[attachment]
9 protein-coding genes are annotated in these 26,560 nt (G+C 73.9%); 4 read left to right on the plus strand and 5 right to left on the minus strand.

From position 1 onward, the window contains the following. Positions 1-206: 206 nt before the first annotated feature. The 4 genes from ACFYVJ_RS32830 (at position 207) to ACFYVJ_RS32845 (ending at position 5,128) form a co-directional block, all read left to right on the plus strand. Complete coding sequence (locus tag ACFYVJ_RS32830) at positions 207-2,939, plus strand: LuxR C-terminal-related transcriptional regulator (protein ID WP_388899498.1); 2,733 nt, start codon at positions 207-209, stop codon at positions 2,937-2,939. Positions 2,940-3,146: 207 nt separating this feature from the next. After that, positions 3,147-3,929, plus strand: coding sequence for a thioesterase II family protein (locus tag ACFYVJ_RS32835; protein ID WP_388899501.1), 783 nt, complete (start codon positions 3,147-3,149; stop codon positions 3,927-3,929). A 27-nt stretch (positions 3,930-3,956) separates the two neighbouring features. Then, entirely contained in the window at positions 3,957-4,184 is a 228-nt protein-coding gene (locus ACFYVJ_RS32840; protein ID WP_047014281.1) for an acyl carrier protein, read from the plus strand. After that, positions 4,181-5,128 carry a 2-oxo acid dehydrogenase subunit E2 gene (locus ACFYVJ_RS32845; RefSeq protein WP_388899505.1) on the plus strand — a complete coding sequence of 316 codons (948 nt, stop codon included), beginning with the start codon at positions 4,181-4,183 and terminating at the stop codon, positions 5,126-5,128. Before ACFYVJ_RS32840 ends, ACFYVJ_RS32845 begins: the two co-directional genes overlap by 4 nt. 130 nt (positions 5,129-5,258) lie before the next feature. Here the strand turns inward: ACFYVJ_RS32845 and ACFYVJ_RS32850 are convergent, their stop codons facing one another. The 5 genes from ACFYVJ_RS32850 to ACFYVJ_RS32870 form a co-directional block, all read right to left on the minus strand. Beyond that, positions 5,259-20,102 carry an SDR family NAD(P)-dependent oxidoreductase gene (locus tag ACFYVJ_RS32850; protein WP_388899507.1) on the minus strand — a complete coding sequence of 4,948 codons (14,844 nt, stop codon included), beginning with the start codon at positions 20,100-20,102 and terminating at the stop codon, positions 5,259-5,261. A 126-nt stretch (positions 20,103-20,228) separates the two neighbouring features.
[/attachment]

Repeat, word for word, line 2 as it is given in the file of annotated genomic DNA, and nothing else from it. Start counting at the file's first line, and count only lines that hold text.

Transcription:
From position 1 onward, the window contains the following. Positions 1-206: 206 nt before the first annotated feature. The 4 genes from ACFYVJ_RS32830 (at position 207) to ACFYVJ_RS32845 (ending at position 5,128) form a co-directional block, all read left to right on the plus strand. Complete coding sequence (locus tag ACFYVJ_RS32830) at positions 207-2,939, plus strand: LuxR C-terminal-related transcriptional regulator (protein ID WP_388899498.1); 2,733 nt, start codon at positions 207-209, stop codon at positions 2,937-2,939. Positions 2,940-3,146: 207 nt separating this feature from the next. After that, positions 3,147-3,929, plus strand: coding sequence for a thioesterase II family protein (locus tag ACFYVJ_RS32835; protein ID WP_388899501.1), 783 nt, complete (start codon positions 3,147-3,149; stop codon positions 3,927-3,929). A 27-nt stretch (positions 3,930-3,956) separates the two neighbouring features. Then, entirely contained in the window at positions 3,957-4,184 is a 228-nt protein-coding gene (locus ACFYVJ_RS32840; protein ID WP_047014281.1) for an acyl carrier protein, read from the plus strand. After that, positions 4,181-5,128 carry a 2-oxo acid dehydrogenase subunit E2 gene (locus ACFYVJ_RS32845; RefSeq protein WP_388899505.1) on the plus strand — a complete coding sequence of 316 codons (948 nt, stop codon included), beginning with the start codon at positions 4,181-4,183 and terminating at the stop codon, positions 5,126-5,128. Before ACFYVJ_RS32840 ends, ACFYVJ_RS32845 begins: the two co-directional genes overlap by 4 nt. 130 nt (positions 5,129-5,258) lie before the next feature. Here the strand turns inward: ACFYVJ_RS32845 and ACFYVJ_RS32850 are convergent, their stop codons facing one another. The 5 genes from ACFYVJ_RS32850 to ACFYVJ_RS32870 form a co-directional block, all read right to left on the minus strand. Beyond that, positions 5,259-20,102 carry an SDR family NAD(P)-dependent oxidoreductase gene (locus tag ACFYVJ_RS32850; protein WP_388899507.1) on the minus strand — a complete coding sequence of 4,948 codons (14,844 nt, stop codon included), beginning with the start codon at positions 20,100-20,102 and terminating at the stop codon, positions 5,259-5,261. A 126-nt stretch (positions 20,103-20,228) separates the two neighbouring features.